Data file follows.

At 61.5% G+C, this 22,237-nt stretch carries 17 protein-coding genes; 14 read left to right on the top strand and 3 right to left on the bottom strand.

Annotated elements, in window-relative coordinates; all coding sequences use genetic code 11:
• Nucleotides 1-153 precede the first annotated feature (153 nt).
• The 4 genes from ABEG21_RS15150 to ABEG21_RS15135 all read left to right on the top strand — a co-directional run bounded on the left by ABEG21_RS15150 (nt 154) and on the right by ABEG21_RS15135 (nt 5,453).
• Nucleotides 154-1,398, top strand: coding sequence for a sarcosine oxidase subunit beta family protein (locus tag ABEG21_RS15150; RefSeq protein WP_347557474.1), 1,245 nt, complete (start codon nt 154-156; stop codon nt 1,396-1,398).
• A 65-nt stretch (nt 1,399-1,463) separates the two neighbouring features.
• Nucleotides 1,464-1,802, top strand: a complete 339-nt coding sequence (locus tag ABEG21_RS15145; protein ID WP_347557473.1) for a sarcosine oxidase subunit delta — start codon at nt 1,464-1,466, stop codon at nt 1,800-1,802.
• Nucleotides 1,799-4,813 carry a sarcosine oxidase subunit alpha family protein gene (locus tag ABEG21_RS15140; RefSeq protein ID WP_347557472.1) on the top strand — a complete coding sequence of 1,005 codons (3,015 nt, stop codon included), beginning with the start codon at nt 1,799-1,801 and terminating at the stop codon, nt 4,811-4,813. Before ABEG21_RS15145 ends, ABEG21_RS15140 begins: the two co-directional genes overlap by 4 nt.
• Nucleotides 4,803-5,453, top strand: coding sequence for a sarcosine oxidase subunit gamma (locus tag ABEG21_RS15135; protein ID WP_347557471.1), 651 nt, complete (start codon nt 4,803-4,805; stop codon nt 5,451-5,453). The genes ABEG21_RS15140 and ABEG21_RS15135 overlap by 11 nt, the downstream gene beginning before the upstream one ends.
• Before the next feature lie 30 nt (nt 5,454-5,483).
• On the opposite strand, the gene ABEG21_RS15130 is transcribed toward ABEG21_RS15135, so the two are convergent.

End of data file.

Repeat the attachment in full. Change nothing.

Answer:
At 61.5% G+C, this 22,237-nt stretch carries 17 protein-coding genes; 14 read left to right on the top strand and 3 right to left on the bottom strand.

Annotated elements, in window-relative coordinates; all coding sequences use genetic code 11:
• Nucleotides 1-153 precede the first annotated feature (153 nt).
• The 4 genes from ABEG21_RS15150 to ABEG21_RS15135 all read left to right on the top strand — a co-directional run bounded on the left by ABEG21_RS15150 (nt 154) and on the right by ABEG21_RS15135 (nt 5,453).
• Nucleotides 154-1,398, top strand: coding sequence for a sarcosine oxidase subunit beta family protein (locus tag ABEG21_RS15150; RefSeq protein WP_347557474.1), 1,245 nt, complete (start codon nt 154-156; stop codon nt 1,396-1,398).
• A 65-nt stretch (nt 1,399-1,463) separates the two neighbouring features.
• Nucleotides 1,464-1,802, top strand: a complete 339-nt coding sequence (locus tag ABEG21_RS15145; protein ID WP_347557473.1) for a sarcosine oxidase subunit delta — start codon at nt 1,464-1,466, stop codon at nt 1,800-1,802.
• Nucleotides 1,799-4,813 carry a sarcosine oxidase subunit alpha family protein gene (locus tag ABEG21_RS15140; RefSeq protein ID WP_347557472.1) on the top strand — a complete coding sequence of 1,005 codons (3,015 nt, stop codon included), beginning with the start codon at nt 1,799-1,801 and terminating at the stop codon, nt 4,811-4,813. Before ABEG21_RS15145 ends, ABEG21_RS15140 begins: the two co-directional genes overlap by 4 nt.
• Nucleotides 4,803-5,453, top strand: coding sequence for a sarcosine oxidase subunit gamma (locus tag ABEG21_RS15135; protein ID WP_347557471.1), 651 nt, complete (start codon nt 4,803-4,805; stop codon nt 5,451-5,453). The genes ABEG21_RS15140 and ABEG21_RS15135 overlap by 11 nt, the downstream gene beginning before the upstream one ends.
• Before the next feature lie 30 nt (nt 5,454-5,483).
• On the opposite strand, the gene ABEG21_RS15130 is transcribed toward ABEG21_RS15135, so the two are convergent.